When the dam passes PMF the spillway gates are fully opened and excess water overflows. The dam structure should be able to pass this without damage. For the Lakhwar dam, the spillway capacity is 8,000 cubic metres per second (cumecs), while the possible PMF assessed two decades back was 18,000 cumecs. In a 2000 paper by P.R. Rakhecha and C Clark, called ‘The probable maximum flood at the Ukai and Lakhwar dam sites in India’, the authors say, “There would be significant flow over the dam crest after 12 hours from the start of the storm hydrograph and this would be maintained for over 18 hours. The maximum depth of flow over the crest would be 4 metres which is large enough to cause major if not catastrophic damage to the dam.”
“The actual PMF for the dam will be higher than 18,000 cumecs and hence the current design of the dam is not safe in the context of either currently assessed or increased PMF due to changing climate,” says Thakkar.
Other damage to the site has already begun. As recently as June 20, a huge amount of muck washed down into the Yamuna, in spite of commitments made by the project proponent to dispose of it responsibly. Local residents said that since June 2019, the UJVNL has spent over INR 4 million (USD 53,690) on geo jute and hydro seeding (grass slope protection) work at Hathiyari muck dumping yard. But the project has already missed several deadlines; the work is far from complete.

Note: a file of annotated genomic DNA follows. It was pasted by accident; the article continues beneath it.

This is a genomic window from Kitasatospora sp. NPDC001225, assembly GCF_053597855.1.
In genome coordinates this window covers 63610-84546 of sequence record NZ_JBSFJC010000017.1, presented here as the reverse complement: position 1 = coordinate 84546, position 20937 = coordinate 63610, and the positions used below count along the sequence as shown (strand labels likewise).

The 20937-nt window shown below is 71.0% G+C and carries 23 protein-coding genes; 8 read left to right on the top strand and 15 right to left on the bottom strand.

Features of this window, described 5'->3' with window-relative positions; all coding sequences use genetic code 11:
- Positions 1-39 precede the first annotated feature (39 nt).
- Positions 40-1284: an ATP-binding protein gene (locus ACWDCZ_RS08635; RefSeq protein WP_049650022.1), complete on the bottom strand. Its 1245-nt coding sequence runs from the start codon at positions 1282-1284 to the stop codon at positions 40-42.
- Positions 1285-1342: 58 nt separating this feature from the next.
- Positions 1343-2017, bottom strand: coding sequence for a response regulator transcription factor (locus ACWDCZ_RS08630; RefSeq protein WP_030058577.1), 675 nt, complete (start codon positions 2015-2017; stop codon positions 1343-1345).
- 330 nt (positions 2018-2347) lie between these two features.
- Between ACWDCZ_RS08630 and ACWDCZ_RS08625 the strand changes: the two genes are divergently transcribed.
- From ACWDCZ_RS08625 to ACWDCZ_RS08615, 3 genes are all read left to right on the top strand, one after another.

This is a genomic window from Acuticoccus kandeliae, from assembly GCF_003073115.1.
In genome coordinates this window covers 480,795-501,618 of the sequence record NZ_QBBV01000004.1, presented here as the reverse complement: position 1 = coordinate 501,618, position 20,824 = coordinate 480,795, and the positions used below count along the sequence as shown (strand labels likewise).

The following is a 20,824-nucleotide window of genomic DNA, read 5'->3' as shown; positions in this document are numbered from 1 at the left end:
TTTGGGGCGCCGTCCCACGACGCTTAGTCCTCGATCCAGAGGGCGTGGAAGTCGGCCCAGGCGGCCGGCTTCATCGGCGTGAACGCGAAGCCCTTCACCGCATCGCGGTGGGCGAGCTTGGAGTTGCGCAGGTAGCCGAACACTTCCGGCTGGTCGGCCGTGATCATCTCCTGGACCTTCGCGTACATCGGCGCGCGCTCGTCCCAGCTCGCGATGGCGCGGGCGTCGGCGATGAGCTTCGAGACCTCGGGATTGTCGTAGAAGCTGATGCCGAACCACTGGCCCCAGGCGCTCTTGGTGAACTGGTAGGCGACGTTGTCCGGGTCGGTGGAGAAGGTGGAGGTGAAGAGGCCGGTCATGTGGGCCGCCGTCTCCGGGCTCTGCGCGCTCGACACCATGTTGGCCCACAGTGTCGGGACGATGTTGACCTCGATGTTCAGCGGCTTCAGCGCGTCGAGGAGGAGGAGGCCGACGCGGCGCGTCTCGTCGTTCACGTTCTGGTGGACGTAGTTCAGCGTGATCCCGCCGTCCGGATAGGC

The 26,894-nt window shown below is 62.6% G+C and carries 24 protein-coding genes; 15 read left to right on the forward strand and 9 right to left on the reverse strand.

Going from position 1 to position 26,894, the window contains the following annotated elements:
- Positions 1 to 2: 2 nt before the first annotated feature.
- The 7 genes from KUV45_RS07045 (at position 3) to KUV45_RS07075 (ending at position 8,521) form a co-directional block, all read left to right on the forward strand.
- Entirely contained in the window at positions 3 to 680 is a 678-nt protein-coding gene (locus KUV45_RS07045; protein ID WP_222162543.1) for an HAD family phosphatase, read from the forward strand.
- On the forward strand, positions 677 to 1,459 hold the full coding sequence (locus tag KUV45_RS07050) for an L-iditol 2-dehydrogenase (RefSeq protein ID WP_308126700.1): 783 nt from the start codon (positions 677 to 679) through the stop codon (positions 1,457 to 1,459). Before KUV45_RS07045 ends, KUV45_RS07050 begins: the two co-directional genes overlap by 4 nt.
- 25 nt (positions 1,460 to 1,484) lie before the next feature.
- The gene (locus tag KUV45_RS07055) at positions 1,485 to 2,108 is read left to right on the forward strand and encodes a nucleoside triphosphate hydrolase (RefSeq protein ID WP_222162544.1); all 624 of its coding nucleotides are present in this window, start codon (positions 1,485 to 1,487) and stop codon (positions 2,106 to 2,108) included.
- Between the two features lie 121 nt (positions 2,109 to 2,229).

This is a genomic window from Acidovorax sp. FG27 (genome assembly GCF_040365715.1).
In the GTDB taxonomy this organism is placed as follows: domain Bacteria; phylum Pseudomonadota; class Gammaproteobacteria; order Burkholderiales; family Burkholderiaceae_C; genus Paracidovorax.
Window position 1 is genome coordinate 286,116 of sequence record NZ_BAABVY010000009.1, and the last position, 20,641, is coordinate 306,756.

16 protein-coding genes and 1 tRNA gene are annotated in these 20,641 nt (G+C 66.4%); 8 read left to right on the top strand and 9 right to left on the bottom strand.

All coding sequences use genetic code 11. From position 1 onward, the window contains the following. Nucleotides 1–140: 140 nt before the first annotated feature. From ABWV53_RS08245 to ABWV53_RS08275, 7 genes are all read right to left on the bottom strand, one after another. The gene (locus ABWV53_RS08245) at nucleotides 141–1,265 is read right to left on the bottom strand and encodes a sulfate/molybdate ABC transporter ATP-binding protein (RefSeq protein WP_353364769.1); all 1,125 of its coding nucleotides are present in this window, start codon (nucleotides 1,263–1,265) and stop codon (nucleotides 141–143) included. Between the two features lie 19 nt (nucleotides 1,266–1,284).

The careless handling of muck generated during the construction of the 2.7-km-long, seven-metre diameter tunnel in the past eight years has added to the woes of local people and the Yamuna. Praveen Kumar Tomar, a 38-year-old resident of Kathapathar near the site of the Lakhwar dam said, “I don’t see any advantage of this project for us local people. Contractors come from outside. We are offered merely daily wage jobs in the construction of these dams.”